In this article, you will learn about a simple yet powerful model:

Stages of change model, that explains the science behind personal transformation.

You’ll discover how and why some changes stick whereas others don’t last, and how long it takes to build new habits.

What is the Stages of Change Model?

Developed by researchers J.O. Prochaska and Carlo C. DiClemente over 30 years ago[1] and outlined in their book Changing For Good, the Stages of Change Model, also known as the Transtheoretical Model, was formed as a result of the authors’ research with smokers.

Prochaska and DiClemente were originally interested in the question of why some smokers were able to quit on their own, whereas others required professional help. Their key conclusion was that smokers (or anyone else with a bad habit) quits only when they are ready to do so.

Here’s an illustration done by cartoonist and illustrator Simon Kneebone about the different stages a smoker experiences when they try to quit smoking:

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    The Stages of Change Model looks at how these conscious decisions are made. It emphasizes that change isn’t easy. People can spend a long time stuck in a stage, and some may never reach their goals.[2]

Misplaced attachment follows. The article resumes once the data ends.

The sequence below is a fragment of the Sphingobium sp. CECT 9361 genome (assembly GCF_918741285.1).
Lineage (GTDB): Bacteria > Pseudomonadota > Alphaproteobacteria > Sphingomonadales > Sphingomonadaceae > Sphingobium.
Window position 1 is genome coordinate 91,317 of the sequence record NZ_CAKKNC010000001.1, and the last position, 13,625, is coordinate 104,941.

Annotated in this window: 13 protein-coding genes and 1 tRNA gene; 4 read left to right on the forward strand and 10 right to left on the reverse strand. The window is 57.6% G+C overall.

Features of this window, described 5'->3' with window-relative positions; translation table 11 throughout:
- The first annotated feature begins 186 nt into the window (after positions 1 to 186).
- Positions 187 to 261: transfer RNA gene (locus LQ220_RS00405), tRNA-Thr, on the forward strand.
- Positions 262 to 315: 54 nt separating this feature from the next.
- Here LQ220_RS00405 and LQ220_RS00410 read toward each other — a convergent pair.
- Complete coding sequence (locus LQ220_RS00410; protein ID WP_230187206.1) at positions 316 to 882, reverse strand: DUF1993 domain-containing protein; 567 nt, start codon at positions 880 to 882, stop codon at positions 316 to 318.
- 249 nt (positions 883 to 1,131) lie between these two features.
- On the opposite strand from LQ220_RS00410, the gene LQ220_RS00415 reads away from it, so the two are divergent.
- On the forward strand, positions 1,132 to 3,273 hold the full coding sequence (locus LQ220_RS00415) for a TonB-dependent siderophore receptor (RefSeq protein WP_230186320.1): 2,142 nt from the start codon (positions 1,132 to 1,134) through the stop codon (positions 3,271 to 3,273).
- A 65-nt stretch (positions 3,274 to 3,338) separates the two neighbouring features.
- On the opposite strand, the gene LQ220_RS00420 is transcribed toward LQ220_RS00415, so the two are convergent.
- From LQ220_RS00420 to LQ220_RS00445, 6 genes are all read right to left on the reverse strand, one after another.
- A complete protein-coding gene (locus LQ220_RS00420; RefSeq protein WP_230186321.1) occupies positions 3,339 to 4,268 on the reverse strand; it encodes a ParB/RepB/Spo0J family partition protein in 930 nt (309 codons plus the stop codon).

The model has been applied in the treatment of smoking, alcoholism, and drugs. It is also a useful way of thinking about any bad habit. Social workers, therapists, and psychologists draw on the model to understand their patients’ behaviors, and to explain the change process to the patients themselves.

    The key advantages to the model is that it is simple to understand, is backed by extensive research, and can be applied in many situations.

    The Stages of Change Model is a well-established psychological model that outlines six stages of personal change:

    1. Precontemplation
    2. Contemplation
    3. Determination
    4. Action
    5. Maintenance
    6. Termination

    How are these stages relevant to changing habits?

    To help you visualize the stages of change and how each progresses to the next one, please take a look at this wheel:[3]